Long-awaited darshan for devotees, but shrines taking abundant caution | India News

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Jun 6, 2020

With the virus keeping devotees away from religious places, it’s now time for the much-awaited darshan as restrictions are eased from Monday. Most popular shrines in the country are set to open, albeit with a lot of caution.
The Mahakaleshwar temple in Ujjain will open its doors on June 8 after being shut for 79 days. But devotees can’t just walk in. They have to book a slot via an app or a toll-free number a day in advance.
“Devotees will be allowed to visit the temple between 6.30am and 8.15pm,” said S K Tiwari, assistant administrator of Mahakaleshwar Temple Management Committee, after a meeting on Friday. They will launch the app and helpline in time for people to start making bookings on Sunday.
However, devotees will not be allowed to attend Bhasmarti ritual or enter the sanctum sanctorum.
The Lord Venkateswara temple at Tirumala will also reopen on June 8 with unprecedented precautions. There will be a trial run from June 8 for two days in which only Tirupati Tirumala Devasthanams employees will be allowed. On June 10, TTD will allow only residents of Tirumala.
From June 11, devotees from across the country except from containment zones will be allowed. Only 6,000 devotees will be allowed per day with 500 devotees every hour.
Although the UP government will allow religious places to open from June 8, prominent shrines have different plans for unlocking. So while Kashi Vishwanath Temple in Varanasi will open on Monday, temple managements in Mathura have said they can’t open until they get police protection.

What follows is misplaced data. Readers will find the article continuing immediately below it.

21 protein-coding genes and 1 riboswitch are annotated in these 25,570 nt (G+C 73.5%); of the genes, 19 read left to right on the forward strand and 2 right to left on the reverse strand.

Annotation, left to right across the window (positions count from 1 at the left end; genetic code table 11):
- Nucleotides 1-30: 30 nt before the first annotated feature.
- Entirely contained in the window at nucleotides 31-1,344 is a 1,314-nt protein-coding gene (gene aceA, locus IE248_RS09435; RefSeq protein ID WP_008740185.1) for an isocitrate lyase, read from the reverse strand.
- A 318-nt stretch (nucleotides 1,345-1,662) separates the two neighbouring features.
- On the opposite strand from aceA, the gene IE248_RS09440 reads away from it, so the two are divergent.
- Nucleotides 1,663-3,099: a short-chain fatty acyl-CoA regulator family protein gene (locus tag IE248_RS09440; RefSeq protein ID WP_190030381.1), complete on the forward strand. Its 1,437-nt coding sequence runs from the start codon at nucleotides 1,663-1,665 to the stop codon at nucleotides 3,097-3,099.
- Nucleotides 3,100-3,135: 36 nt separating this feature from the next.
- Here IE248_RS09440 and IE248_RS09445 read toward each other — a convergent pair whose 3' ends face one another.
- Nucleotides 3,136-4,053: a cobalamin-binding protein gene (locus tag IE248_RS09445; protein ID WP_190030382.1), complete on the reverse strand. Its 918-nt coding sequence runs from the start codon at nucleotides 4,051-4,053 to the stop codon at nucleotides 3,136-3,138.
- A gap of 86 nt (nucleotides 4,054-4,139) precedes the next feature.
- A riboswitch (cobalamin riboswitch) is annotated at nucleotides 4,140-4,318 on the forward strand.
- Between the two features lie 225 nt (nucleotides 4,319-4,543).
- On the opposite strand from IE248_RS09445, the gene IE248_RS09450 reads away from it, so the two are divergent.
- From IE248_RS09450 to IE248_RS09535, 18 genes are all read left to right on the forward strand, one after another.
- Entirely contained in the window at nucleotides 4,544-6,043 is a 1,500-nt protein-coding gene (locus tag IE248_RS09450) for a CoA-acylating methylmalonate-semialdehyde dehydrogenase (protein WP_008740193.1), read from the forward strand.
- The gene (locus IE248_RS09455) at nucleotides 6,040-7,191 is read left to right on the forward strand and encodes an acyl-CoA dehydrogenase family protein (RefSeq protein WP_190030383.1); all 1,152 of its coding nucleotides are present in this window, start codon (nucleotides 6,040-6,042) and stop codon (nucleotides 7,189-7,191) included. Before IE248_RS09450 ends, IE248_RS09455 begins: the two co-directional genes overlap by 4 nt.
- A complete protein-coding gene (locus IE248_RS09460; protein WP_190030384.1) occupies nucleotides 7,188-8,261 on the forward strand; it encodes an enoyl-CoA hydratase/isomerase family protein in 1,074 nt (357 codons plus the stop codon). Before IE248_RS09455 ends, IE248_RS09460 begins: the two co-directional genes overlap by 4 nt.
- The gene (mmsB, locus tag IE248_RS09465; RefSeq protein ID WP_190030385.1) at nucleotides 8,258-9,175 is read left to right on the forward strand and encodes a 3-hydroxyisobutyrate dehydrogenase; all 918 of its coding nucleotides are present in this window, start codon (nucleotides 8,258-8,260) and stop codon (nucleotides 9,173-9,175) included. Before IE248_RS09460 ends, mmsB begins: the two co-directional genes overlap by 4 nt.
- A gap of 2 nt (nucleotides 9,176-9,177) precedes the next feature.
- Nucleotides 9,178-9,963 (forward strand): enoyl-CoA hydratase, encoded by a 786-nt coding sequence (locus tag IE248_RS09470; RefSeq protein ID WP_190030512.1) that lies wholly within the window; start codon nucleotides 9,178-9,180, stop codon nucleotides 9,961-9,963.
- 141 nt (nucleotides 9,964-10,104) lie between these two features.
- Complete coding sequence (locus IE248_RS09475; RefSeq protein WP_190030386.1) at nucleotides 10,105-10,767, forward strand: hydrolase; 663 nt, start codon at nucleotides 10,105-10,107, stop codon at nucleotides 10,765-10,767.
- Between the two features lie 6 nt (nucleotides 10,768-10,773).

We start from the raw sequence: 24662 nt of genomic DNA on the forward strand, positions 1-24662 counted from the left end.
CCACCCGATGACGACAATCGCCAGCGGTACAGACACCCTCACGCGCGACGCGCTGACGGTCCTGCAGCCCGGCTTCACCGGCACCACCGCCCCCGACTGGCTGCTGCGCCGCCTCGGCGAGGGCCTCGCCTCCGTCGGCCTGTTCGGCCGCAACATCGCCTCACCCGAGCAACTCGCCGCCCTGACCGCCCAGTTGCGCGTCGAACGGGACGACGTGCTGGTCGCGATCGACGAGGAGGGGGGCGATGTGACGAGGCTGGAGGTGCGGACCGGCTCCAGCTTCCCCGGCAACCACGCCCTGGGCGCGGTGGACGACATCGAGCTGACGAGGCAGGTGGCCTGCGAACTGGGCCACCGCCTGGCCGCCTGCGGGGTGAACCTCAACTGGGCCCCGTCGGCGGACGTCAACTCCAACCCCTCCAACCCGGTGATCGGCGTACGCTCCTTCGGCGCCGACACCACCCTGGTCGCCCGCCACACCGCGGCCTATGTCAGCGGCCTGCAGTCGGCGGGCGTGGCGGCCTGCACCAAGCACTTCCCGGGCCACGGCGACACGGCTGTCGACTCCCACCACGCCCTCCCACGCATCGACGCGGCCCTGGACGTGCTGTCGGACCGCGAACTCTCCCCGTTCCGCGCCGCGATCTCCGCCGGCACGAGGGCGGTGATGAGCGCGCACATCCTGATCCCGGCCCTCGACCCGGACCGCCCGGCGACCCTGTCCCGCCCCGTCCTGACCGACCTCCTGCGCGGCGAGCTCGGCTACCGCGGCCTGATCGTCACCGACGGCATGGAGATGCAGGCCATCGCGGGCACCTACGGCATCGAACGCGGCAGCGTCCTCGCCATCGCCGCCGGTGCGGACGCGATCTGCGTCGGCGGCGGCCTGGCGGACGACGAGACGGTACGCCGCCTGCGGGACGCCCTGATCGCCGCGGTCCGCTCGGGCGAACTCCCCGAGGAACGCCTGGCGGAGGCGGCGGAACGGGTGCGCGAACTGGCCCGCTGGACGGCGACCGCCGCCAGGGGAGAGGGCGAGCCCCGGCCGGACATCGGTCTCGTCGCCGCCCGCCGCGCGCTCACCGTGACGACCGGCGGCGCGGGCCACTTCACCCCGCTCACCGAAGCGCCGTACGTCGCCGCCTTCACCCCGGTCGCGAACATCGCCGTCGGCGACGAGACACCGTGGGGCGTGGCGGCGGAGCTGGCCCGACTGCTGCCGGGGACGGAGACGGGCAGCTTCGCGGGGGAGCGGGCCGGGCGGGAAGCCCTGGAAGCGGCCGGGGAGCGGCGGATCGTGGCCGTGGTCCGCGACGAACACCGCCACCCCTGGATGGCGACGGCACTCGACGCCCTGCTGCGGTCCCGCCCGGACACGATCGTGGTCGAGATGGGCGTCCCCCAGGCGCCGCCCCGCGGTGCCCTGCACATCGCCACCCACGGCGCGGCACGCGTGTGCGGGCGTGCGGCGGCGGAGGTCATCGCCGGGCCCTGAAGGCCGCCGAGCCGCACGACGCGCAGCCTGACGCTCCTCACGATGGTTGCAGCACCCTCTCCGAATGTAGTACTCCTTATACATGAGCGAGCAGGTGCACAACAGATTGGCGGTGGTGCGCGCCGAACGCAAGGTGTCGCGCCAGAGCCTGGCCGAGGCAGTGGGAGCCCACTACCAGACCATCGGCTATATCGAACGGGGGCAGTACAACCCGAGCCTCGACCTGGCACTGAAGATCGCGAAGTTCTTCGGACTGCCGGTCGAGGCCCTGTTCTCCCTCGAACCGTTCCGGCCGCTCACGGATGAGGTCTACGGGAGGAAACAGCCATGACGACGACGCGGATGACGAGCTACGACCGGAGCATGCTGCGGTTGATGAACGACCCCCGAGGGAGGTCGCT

In Ayodhya, the famous Hanumangarhi will open on Monday and devotees can also resume darshan of Ram Lalla.
Directions were issued by the state government on Friday that all religious places should have hand sanitisers, thermal scanners and pulse oximeters at the entrance so that devotees can be scanned for temperature or oxygen levels.
Nobody will be allowed to touch any idol or religious book inside the place of worship while no prasad will be distributed either.
However, in Odisha, those wanting to visit the Jagannath temple in Puri will have to wait longer, with the temple managing committee proposing to the government to close the 12th century shrine till July 4.
In Thrissur in Kerala, while nine marriages were held at Guruvayur Temple on Friday, the temple is unlikely to be opened from Monday. Temple authorities said they would require more time to make arrangements, including preparation of a crowd control plan.
Uncertainty also looms over the famous annual pilgrimages. After priests at Badrinath wrote to the Uttarakhand CM to postpone the Char Dham yatra for pilgrims till June 30, locals in the area have also called for measures “to keep the Char Dham free of Covid-19”.
Initially, Chamoli, Uttarkashi and Rudraprayag districts — which house the four shrines — had not reported a single Covid case. However, the number has gone up after migrant labourers began to return from other states.
CM Trivendra Singh Rawat said that a final decision on starting the yatra would be taken only after seeking the opinion of priests and local traders.
As uncertainty hovers over the annual Amarnath Yatra, the Shri Amarnath Shrine Board on Friday performed “Pratham Pujan”, the first religious ritual. However SASB CEO said the yatra will be commencing but for a short period as compared to the previous years.
(With inputs from Bhopal, Hyderabad, Lucknow, Bhubaneshwar, Kochi, Dehradun and Jammu)

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